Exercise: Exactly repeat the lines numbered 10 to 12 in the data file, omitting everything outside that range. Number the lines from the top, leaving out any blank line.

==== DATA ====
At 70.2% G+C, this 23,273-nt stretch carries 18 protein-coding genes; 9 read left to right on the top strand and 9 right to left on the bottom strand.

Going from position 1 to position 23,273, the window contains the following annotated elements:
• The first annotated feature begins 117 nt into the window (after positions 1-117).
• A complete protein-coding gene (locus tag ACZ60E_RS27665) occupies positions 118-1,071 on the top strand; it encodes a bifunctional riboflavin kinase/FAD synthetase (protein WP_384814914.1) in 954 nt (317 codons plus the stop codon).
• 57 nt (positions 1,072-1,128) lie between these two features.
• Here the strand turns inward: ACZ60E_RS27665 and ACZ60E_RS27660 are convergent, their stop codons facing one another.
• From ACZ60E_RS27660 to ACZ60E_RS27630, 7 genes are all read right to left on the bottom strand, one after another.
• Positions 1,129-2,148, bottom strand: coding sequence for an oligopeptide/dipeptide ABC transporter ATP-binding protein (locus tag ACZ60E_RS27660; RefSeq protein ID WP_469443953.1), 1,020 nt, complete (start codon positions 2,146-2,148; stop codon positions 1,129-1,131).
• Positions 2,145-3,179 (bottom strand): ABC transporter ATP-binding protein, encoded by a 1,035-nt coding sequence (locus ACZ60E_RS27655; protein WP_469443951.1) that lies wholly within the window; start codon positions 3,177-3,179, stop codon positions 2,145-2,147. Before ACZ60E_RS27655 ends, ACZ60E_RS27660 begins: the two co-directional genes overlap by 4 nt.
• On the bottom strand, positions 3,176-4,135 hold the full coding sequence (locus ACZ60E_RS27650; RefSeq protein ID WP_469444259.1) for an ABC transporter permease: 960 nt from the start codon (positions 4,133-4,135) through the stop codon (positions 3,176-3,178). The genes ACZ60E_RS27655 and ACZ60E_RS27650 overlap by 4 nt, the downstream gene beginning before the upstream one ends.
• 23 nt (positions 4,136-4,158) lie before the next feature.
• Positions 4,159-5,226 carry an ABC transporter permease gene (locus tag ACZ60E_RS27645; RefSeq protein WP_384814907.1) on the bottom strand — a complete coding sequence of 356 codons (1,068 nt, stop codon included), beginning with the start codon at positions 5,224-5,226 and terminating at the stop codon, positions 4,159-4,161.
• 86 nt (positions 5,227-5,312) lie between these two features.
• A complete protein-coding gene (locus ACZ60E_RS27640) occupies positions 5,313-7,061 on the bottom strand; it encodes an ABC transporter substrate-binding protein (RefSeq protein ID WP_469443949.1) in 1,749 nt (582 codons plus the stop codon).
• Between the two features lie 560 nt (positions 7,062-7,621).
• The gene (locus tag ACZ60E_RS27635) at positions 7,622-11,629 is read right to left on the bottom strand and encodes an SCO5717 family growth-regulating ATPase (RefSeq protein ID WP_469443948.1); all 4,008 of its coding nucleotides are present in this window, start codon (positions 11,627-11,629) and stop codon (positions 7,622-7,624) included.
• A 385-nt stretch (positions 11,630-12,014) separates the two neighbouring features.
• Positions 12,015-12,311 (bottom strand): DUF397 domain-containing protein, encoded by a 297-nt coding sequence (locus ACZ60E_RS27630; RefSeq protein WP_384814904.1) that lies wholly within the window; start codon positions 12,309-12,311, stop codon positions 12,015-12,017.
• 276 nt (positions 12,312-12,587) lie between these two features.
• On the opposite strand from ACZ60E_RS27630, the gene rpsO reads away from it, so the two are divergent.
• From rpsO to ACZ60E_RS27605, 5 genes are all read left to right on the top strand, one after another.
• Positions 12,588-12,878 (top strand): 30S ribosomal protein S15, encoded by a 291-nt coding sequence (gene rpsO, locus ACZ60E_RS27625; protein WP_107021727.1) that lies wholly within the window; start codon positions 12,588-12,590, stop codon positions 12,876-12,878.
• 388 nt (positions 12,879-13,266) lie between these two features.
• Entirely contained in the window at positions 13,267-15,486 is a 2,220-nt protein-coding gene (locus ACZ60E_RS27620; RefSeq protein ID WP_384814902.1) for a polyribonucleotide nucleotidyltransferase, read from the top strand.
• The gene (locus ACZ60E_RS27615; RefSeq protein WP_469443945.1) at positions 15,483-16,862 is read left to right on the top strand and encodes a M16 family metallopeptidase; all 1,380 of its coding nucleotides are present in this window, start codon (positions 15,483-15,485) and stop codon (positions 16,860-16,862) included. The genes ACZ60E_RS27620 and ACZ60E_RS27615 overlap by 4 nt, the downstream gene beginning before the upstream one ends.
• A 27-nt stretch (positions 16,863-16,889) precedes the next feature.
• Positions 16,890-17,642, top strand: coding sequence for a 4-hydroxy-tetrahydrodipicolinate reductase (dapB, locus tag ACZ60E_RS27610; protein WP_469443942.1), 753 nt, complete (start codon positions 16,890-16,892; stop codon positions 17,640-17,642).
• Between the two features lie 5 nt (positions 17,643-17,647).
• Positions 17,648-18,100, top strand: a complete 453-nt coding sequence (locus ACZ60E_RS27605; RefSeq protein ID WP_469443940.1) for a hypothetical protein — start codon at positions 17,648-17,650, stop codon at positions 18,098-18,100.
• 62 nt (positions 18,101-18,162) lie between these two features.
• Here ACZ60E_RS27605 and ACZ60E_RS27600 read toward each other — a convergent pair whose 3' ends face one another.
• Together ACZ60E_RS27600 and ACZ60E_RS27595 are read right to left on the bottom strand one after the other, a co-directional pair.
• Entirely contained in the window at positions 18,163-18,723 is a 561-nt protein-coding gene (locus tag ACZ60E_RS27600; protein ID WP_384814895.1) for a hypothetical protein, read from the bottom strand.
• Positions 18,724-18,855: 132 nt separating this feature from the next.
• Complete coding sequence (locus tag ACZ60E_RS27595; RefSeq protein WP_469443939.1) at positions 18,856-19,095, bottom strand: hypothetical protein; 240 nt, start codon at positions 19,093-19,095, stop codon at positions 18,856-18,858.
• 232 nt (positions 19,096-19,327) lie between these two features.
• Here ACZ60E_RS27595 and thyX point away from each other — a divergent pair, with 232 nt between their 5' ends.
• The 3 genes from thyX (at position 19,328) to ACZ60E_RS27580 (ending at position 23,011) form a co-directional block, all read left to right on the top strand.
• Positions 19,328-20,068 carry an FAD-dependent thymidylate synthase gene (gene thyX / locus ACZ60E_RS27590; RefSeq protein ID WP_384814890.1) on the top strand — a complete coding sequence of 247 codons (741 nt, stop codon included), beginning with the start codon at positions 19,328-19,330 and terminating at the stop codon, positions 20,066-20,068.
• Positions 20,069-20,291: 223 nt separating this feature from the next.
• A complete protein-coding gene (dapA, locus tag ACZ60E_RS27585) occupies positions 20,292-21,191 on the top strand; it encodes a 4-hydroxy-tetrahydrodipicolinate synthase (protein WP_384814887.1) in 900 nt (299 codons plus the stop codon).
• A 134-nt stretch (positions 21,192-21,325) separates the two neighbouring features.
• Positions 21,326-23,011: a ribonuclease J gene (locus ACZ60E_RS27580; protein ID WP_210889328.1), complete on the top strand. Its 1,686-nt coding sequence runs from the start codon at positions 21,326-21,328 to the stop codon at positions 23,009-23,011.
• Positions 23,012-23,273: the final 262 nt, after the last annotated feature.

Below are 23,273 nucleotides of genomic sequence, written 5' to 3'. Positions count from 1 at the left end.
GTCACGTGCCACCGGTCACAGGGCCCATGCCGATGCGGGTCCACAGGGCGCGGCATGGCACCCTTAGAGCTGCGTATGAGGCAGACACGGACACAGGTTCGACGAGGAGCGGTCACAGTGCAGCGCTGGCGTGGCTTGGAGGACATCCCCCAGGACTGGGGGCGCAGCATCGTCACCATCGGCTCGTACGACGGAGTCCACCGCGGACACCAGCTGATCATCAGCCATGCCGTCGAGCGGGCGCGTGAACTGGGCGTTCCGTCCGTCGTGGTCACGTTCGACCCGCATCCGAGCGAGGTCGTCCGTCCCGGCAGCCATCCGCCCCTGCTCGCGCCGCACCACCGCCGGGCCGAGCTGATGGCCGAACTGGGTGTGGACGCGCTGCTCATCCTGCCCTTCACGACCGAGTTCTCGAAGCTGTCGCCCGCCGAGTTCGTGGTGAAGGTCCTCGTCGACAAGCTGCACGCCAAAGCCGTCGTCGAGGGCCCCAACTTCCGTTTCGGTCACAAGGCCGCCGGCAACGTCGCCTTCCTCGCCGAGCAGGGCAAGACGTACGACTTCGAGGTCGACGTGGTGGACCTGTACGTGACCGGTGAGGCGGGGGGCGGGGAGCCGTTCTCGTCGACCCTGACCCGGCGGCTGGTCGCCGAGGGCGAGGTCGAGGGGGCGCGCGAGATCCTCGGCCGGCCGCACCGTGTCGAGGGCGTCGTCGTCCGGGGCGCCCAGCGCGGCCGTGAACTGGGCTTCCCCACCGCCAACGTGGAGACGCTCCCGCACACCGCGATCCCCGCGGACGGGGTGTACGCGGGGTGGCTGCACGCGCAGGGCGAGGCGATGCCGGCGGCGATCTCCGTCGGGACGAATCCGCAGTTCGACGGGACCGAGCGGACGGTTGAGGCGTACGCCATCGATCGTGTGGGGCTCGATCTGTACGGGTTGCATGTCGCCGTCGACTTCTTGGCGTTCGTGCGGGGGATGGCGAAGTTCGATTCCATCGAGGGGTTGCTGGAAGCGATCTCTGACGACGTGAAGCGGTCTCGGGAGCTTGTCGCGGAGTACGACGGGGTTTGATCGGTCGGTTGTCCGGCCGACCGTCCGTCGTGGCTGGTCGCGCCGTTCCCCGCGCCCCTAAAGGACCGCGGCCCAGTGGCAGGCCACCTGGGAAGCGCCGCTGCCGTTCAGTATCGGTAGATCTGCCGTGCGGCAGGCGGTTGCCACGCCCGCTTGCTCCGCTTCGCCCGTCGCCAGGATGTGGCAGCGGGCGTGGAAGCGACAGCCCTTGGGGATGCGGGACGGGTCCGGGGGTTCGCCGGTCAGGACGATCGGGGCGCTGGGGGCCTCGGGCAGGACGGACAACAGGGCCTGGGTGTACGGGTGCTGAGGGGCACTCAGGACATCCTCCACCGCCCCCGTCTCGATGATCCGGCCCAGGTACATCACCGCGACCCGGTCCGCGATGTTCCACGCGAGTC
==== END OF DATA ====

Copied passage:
• On the bottom strand, positions 3,176-4,135 hold the full coding sequence (locus ACZ60E_RS27650; RefSeq protein ID WP_469444259.1) for an ABC transporter permease: 960 nt from the start codon (positions 4,133-4,135) through the stop codon (positions 3,176-3,178). The genes ACZ60E_RS27655 and ACZ60E_RS27650 overlap by 4 nt, the downstream gene beginning before the upstream one ends.
• 23 nt (positions 4,136-4,158) lie before the next feature.
• Positions 4,159-5,226 carry an ABC transporter permease gene (locus tag ACZ60E_RS27645; RefSeq protein WP_384814907.1) on the bottom strand — a complete coding sequence of 356 codons (1,068 nt, stop codon included), beginning with the start codon at positions 5,224-5,226 and terminating at the stop codon, positions 4,159-4,161.